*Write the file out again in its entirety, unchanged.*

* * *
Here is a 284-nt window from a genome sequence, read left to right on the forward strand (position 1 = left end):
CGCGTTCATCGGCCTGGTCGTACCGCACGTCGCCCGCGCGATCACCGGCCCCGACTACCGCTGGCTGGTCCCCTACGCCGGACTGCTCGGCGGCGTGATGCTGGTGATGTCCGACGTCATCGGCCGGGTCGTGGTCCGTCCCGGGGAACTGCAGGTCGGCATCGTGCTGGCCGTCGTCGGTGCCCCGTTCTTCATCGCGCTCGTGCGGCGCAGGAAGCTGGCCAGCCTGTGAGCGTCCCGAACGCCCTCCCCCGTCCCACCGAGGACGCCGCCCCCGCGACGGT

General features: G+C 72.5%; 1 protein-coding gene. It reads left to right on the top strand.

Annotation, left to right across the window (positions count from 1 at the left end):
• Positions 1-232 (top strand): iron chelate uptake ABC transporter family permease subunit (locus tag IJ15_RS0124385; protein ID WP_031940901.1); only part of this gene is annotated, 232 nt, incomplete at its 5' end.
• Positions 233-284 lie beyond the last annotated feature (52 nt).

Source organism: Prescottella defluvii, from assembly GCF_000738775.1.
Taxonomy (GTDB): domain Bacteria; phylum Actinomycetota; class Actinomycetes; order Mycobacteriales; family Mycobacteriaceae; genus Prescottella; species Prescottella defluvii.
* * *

Here is a 284-nt window from a genome sequence, read left to right on the forward strand (position 1 = left end):
CGCGTTCATCGGCCTGGTCGTACCGCACGTCGCCCGCGCGATCACCGGCCCCGACTACCGCTGGCTGGTCCCCTACGCCGGACTGCTCGGCGGCGTGATGCTGGTGATGTCCGACGTCATCGGCCGGGTCGTGGTCCGTCCCGGGGAACTGCAGGTCGGCATCGTGCTGGCCGTCGTCGGTGCCCCGTTCTTCATCGCGCTCGTGCGGCGCAGGAAGCTGGCCAGCCTGTGAGCGTCCCGAACGCCCTCCCCCGTCCCACCGAGGACGCCGCCCCCGCGACGGT

General features: G+C 72.5%; 1 protein-coding gene. It reads left to right on the top strand.

Annotation, left to right across the window (positions count from 1 at the left end):
• Positions 1-232 (top strand): iron chelate uptake ABC transporter family permease subunit (locus tag IJ15_RS0124385; protein ID WP_031940901.1); only part of this gene is annotated, 232 nt, incomplete at its 5' end.
• Positions 233-284 lie beyond the last annotated feature (52 nt).

Source organism: Prescottella defluvii, from assembly GCF_000738775.1.
Taxonomy (GTDB): domain Bacteria; phylum Actinomycetota; class Actinomycetes; order Mycobacteriales; family Mycobacteriaceae; genus Prescottella; species Prescottella defluvii.